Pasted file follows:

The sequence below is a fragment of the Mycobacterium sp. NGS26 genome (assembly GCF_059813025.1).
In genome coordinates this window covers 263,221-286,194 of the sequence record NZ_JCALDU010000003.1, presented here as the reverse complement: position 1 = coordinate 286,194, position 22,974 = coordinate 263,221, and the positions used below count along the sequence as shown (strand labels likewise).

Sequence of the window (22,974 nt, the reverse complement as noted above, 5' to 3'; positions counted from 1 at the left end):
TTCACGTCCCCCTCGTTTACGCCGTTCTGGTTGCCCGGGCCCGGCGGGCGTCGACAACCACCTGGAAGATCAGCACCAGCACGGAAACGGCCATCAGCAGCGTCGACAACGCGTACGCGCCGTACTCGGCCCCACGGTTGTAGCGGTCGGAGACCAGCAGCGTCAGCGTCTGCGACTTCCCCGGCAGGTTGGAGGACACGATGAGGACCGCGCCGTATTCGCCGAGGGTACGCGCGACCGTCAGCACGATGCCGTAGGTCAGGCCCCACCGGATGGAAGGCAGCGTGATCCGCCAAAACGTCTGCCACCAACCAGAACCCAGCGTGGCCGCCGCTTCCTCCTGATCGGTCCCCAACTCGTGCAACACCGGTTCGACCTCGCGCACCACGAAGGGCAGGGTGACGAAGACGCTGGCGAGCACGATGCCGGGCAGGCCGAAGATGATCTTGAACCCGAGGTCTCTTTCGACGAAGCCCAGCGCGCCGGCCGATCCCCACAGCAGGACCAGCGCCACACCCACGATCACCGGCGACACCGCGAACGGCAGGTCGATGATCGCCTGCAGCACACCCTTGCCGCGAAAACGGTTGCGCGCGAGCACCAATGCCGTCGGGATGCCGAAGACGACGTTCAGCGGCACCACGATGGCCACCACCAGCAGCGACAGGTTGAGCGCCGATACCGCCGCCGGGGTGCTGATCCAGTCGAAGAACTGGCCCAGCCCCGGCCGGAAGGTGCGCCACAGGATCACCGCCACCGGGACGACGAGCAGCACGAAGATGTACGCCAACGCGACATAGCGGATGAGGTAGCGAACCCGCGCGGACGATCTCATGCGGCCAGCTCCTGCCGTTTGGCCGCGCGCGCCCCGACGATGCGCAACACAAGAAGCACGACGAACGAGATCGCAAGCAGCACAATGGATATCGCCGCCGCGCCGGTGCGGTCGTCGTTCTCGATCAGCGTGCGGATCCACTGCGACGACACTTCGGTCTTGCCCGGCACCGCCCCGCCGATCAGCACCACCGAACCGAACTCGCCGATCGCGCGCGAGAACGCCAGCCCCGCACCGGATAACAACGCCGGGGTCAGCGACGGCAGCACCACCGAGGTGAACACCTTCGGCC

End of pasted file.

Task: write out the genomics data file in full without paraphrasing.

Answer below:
The sequence below is a fragment of the Mycobacterium sp. NGS26 genome (assembly GCF_059813025.1).
In genome coordinates this window covers 263,221-286,194 of the sequence record NZ_JCALDU010000003.1, presented here as the reverse complement: position 1 = coordinate 286,194, position 22,974 = coordinate 263,221, and the positions used below count along the sequence as shown (strand labels likewise).

Sequence of the window (22,974 nt, the reverse complement as noted above, 5' to 3'; positions counted from 1 at the left end):
TTCACGTCCCCCTCGTTTACGCCGTTCTGGTTGCCCGGGCCCGGCGGGCGTCGACAACCACCTGGAAGATCAGCACCAGCACGGAAACGGCCATCAGCAGCGTCGACAACGCGTACGCGCCGTACTCGGCCCCACGGTTGTAGCGGTCGGAGACCAGCAGCGTCAGCGTCTGCGACTTCCCCGGCAGGTTGGAGGACACGATGAGGACCGCGCCGTATTCGCCGAGGGTACGCGCGACCGTCAGCACGATGCCGTAGGTCAGGCCCCACCGGATGGAAGGCAGCGTGATCCGCCAAAACGTCTGCCACCAACCAGAACCCAGCGTGGCCGCCGCTTCCTCCTGATCGGTCCCCAACTCGTGCAACACCGGTTCGACCTCGCGCACCACGAAGGGCAGGGTGACGAAGACGCTGGCGAGCACGATGCCGGGCAGGCCGAAGATGATCTTGAACCCGAGGTCTCTTTCGACGAAGCCCAGCGCGCCGGCCGATCCCCACAGCAGGACCAGCGCCACACCCACGATCACCGGCGACACCGCGAACGGCAGGTCGATGATCGCCTGCAGCACACCCTTGCCGCGAAAACGGTTGCGCGCGAGCACCAATGCCGTCGGGATGCCGAAGACGACGTTCAGCGGCACCACGATGGCCACCACCAGCAGCGACAGGTTGAGCGCCGATACCGCCGCCGGGGTGCTGATCCAGTCGAAGAACTGGCCCAGCCCCGGCCGGAAGGTGCGCCACAGGATCACCGCCACCGGGACGACGAGCAGCACGAAGATGTACGCCAACGCGACATAGCGGATGAGGTAGCGAACCCGCGCGGACGATCTCATGCGGCCAGCTCCTGCCGTTTGGCCGCGCGCGCCCCGACGATGCGCAACACAAGAAGCACGACGAACGAGATCGCAAGCAGCACAATGGATATCGCCGCCGCGCCGGTGCGGTCGTCGTTCTCGATCAGCGTGCGGATCCACTGCGACGACACTTCGGTCTTGCCCGGCACCGCCCCGCCGATCAGCACCACCGAACCGAACTCGCCGATCGCGCGCGAGAACGCCAGCCCCGCACCGGATAACAACGCCGGGGTCAGCGACGGCAGCACCACCGAGGTGAACACCTTCGGCC